Bold blog challenges the political pundits

If Nate Silver's prediction of an Obama victory proves to be correct, the media's rule book will need to be rewritten.

By Jonathan Berr Nov 5, 2012 2:08PM
Who would have thought that the words "epistemological watershed" would be used to describe the 2012 presidential election? 

That's the phrase Nate Silver of The New York Times' 538 blog used to describe the contest between Barack Obama and Mitt Romney, and it's on the money largely because of him.

By the way, Merriam-Webster defines "epistemology" as "the study or a theory of the nature and grounds of knowledge especially with reference to its limits and validity."  (Don't feel bad if you didn't know the word, because I had to look it up, too. )

What sets Silver apart from his rivals is that he has been predicting an Obama victory since June because of a complicated mathematical analysis of polling data. Silver's view has been consistent even after Obama's poor performance in the Denver debate.  The statistician's latest prediction estimates Obama's chances of winning re-election at 86%, near his highs for the year.

Silver started 538 -- named after the number of presidential electors -- because he despises the horse-race coverage of politics, arguing that it lacks intellectual rigor. During the presidential debates, reporters and pundits become theater critics, talking about how the candidates perform. During the campaign, there is plenty of talk of "momentum" and other vague scientific-sounding terms. It's largely nonsense.

"I think I get a lot of grief because I frustrate narratives that are told by pundits and journalists that don't have a lot of grounding in objective reality," Silver recently told Charlie Rose.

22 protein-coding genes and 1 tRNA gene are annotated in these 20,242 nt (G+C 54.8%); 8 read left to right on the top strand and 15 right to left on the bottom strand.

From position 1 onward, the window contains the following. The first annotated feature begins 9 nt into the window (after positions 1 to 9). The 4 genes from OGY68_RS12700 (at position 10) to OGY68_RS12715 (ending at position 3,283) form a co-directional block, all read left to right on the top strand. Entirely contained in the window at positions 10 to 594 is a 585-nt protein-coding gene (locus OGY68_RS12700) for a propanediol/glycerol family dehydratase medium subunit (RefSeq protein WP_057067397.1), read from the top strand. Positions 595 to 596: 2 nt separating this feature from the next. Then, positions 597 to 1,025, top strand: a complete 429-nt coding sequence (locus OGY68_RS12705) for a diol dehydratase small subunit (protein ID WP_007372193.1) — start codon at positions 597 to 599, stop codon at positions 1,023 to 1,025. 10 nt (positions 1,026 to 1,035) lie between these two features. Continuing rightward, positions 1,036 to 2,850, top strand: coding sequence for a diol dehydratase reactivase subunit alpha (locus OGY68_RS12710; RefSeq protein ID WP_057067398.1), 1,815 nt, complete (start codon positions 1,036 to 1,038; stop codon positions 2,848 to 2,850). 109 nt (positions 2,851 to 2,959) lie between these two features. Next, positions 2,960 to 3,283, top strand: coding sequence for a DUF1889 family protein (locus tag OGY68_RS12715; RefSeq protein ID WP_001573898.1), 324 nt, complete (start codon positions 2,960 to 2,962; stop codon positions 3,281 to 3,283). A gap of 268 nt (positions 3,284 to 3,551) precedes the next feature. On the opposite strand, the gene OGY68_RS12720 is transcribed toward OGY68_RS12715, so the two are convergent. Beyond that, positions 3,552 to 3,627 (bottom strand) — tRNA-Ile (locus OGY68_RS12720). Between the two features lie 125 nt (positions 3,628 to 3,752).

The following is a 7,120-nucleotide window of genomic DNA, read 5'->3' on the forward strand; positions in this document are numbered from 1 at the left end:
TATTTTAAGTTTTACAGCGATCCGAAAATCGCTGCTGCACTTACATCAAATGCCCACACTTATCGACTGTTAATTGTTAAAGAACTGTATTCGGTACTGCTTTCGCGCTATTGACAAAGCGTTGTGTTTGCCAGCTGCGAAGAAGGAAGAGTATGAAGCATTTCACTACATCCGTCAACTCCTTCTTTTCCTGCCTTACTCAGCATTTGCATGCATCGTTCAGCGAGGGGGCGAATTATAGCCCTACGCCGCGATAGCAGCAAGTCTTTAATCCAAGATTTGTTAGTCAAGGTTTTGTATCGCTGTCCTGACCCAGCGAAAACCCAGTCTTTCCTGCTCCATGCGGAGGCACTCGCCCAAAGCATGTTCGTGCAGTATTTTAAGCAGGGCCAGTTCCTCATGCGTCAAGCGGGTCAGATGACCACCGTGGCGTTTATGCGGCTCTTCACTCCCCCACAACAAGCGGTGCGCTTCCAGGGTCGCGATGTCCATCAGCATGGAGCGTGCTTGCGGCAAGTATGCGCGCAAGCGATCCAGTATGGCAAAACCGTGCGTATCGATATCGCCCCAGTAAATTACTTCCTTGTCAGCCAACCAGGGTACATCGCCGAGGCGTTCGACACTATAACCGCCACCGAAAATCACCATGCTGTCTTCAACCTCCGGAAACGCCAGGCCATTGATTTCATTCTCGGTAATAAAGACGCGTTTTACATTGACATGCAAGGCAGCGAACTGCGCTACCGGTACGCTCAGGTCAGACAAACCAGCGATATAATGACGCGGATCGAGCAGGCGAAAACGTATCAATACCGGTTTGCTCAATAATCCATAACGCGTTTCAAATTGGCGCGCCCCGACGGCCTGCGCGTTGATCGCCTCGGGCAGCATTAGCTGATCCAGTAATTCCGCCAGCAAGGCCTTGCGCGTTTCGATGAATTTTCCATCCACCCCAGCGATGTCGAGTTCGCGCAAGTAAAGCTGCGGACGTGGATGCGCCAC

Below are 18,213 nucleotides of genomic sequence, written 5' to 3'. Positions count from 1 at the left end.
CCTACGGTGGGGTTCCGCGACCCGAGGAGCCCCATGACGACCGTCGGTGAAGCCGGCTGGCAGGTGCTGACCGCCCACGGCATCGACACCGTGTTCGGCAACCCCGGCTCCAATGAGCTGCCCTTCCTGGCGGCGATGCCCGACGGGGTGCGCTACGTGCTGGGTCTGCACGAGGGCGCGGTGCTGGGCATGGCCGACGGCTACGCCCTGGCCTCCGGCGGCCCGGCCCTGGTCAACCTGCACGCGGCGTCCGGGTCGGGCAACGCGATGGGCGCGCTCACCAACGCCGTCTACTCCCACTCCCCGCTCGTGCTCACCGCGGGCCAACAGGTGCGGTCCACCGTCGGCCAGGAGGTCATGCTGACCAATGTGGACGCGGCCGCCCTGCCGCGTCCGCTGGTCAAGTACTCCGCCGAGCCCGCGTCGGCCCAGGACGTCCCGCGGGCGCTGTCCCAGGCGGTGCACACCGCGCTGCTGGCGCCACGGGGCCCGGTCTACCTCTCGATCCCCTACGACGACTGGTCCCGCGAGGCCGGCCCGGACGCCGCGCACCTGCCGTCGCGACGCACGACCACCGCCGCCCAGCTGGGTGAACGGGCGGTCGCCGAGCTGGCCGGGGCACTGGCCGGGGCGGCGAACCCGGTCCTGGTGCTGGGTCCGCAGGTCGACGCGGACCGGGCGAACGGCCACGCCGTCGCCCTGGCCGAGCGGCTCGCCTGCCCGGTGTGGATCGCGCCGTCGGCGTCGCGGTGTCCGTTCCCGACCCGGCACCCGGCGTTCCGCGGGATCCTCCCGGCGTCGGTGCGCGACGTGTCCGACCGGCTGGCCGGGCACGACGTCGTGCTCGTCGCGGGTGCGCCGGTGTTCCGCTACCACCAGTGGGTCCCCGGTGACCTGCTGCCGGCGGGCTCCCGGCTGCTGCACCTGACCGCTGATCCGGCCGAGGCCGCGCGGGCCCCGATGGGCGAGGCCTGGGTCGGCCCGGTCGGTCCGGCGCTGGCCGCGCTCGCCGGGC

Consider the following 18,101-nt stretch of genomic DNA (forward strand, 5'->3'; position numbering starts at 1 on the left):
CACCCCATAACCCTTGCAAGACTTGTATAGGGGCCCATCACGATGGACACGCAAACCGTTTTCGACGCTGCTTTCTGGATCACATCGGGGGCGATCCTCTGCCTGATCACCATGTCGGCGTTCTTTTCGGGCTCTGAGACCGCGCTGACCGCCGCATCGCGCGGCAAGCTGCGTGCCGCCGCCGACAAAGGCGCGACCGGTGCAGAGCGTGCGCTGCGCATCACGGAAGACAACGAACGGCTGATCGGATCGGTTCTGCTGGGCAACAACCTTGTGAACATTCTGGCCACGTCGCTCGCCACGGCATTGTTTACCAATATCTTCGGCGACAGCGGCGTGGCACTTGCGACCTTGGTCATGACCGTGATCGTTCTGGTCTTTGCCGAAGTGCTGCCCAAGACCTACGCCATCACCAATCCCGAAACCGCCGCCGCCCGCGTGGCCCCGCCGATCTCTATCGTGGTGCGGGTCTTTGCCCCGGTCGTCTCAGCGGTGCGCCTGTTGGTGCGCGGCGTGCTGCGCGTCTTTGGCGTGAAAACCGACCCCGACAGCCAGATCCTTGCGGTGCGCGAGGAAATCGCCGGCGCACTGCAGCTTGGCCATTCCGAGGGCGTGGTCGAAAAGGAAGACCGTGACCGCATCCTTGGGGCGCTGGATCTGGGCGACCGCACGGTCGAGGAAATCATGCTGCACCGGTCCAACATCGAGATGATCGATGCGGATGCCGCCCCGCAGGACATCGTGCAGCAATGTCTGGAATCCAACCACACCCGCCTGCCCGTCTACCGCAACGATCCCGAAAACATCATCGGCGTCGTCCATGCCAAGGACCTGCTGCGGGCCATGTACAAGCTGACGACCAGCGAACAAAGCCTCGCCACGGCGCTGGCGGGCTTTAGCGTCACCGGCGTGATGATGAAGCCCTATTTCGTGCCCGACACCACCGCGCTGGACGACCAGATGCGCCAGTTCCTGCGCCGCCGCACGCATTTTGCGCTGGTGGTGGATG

If Sllver is proved right, all that blather goes out the window, and if I were a political journalist or pundit, I would be scared to death. The chattering classes earn a nice living because people assume that they have keen insights on the political process based on their inside information. Silver is basing his conclusions on publicly available information.  In essence, he is telling the media elite that they aren't so special.

Of course, Silver has plenty of detractors. Political scientists at the University of Colorado are trumpeting an election forecasting model that they say points to a Romney victory.  They are as confident in their views as Silver is in his. Plenty of Republicans are coming on cable news confidently predicting that Obama will be a one-term president. MSNBC's Joe Scarborough even bet Silver that Romney will win. Sliver took the co-host of "Morning Joe" up on his offer.

But even if Silver's call is wrong, which I don't think it is, he has rewritten the rule book for political journalism. Voters will be better off because of it.

Follow Jonathan Berr on Twitter@jdberr.

 
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